The value of local.imta.schematag can be a comma-separated list. If more than one schema is supported, the combined list of attributes with duplicates eliminated is used. The LDAP_SCHEMATAG MTA option can be used to override the setting of local.imta.schematag specifically for the MTA.
Additionally, the filter searches not only for the address that was originally supplied, but also for an address with the same local part but the domain that was actually found in the domain tree, which was saved in the second step in the section entitled 188.8.131.52 The $V Metacharacter. The iterative nature of the domain tree lookup means the two addresses may be different. This additional check is controlled by bit 1 (value = 2) of the DOMAIN_UPLEVEL MTA option in the option.dat file. Setting the bit enables the additional address check. The default value of DOMAIN_UPLEVEL is 0.
For example, suppose that the domain siroe.com appears in the domain tree. Assuming Sun LDAP Schema 1 is in force, a lookup of the address
The filter that results from the expansion of $R and an ims50 schematag looks like:
(|(email@example.com) (firstname.lastname@example.org) (mailAlternateAddressemail@example.com) (mailAlternateAddressfirstname.lastname@example.org) (mailEquivalentAddressemail@example.com) (mailEquivalentAddressfirstname.lastname@example.org))
If, on the other hand, DOMAIN_UPLEVEL was set to 1 rather than 3, the filter would be:
(|(email@example.com) (mailAlternateAddressfirstname.lastname@example.org) (mailEquivalentAddressemail@example.com))
If the URL specifies an * for the list of attributes to return, we replace the asterisk with the list of attributes the MTA is able to use. This list is dynamically generated from the various MTA option settings that specify the options the MTA consumes.
At this point the resulting URL is used to perform an LDAP search. If an LDAP error of some kind occurs, processing terminates with a temporary failure indication (4xx error in SMTP). If the LDAP operation succeeds but fails to produce a result, the catchall address attribute for the domain retrieved from the LDAP_DOMAIN_ATTR_CATCHALL_ADDRESS MTA option is checked. If it is set, its value replaces the current address.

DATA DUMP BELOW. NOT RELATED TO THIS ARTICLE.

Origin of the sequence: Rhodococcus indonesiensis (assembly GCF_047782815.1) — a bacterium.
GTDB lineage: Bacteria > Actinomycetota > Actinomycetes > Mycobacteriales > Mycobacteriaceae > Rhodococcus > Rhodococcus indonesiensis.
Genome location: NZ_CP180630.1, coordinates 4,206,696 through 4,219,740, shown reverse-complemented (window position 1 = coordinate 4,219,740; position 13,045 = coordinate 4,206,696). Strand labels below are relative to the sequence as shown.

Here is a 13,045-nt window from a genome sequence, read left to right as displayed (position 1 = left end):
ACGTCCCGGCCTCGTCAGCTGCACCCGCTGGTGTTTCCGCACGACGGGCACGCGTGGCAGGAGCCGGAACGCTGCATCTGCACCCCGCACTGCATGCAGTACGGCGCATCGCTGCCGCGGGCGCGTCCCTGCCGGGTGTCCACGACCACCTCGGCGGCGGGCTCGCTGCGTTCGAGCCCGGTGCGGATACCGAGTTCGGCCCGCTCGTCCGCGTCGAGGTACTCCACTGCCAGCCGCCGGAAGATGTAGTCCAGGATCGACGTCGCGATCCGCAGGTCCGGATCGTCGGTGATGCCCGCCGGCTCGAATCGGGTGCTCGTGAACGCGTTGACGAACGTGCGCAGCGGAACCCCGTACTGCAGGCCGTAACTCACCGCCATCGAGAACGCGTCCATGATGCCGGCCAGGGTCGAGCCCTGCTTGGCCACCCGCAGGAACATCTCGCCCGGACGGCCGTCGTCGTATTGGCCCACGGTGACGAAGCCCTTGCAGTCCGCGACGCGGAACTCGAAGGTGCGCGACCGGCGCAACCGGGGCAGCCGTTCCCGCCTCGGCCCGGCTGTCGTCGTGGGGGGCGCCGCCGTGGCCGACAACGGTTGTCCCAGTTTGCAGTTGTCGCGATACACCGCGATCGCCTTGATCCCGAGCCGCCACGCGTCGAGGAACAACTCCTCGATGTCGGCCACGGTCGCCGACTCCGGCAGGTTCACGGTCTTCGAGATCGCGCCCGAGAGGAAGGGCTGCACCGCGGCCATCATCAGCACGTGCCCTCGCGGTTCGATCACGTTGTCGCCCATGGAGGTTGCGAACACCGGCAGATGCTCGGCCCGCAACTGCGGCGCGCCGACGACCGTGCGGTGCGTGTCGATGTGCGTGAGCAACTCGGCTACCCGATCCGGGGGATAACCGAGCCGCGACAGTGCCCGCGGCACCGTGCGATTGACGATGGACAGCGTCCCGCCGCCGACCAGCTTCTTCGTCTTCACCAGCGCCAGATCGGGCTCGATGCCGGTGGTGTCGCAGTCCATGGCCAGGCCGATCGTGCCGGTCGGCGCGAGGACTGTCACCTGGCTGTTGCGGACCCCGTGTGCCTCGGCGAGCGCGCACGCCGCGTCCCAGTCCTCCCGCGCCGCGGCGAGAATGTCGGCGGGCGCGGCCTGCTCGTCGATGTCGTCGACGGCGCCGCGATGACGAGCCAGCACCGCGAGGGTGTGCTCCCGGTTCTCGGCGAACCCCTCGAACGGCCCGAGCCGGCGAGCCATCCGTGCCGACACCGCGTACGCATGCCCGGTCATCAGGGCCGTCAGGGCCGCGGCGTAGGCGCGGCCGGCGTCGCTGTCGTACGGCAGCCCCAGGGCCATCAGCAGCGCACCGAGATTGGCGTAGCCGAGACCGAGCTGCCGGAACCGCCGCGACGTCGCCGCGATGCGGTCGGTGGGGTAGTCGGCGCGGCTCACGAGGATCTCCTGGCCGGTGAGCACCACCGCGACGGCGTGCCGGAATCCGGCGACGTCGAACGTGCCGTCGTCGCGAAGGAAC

is created and alias processing terminates successfully with this result. Additionally, the conversion tag for the domain obtained from the LDAP_DOMAIN_ATTR_CONVERSION_TAG MTA option will, if present, be attached to the address so that conversions can be done prior to forwarding to the smarthost. If no catchall address or smarthost exists for the domain, processing of this alias URL terminates unsuccessfully.
After the LDAP search has returned a result, it is checked to verify that there is only one entry in it. If there are more than one, each entry is checked to see if it has the right object class for a user or a group, a non-deleted status, and for users, a UID. Entries that do not pass this check are ignored. If the list of multiple entries is reduced to one by this check, processing proceeds. If not, a duplicate or ambiguous directory error is returned.
The ALIAS_URL0 check is for a conventional user or a user in a hosted domain. If this fails a vanity domain check is also made. This is done with the following alias URL:
Finally, a check for a catchall address of the form @host needs to be made in the mailAlternateAddress attribute. This form of wildcarding is allowed in both hosted and vanity domains, so the proper alias URL for it is:
The +* subaddress substitution mechanism has always worked with catch-all addresses in direct LDAP mode, but the string that was substituted was the subaddress only, not the entire local part. This has been changed so that the entire local part of the original address will be plugged into the catch-all address as a subaddress when this construct is used.
For example, given an address of the form firstname.lastname@example.org, no local user foo in the domain.com domain, and a catch-all address for domain.com of email@example.com, the resulting address will now be firstname.lastname@example.org. It used to be email@example.com.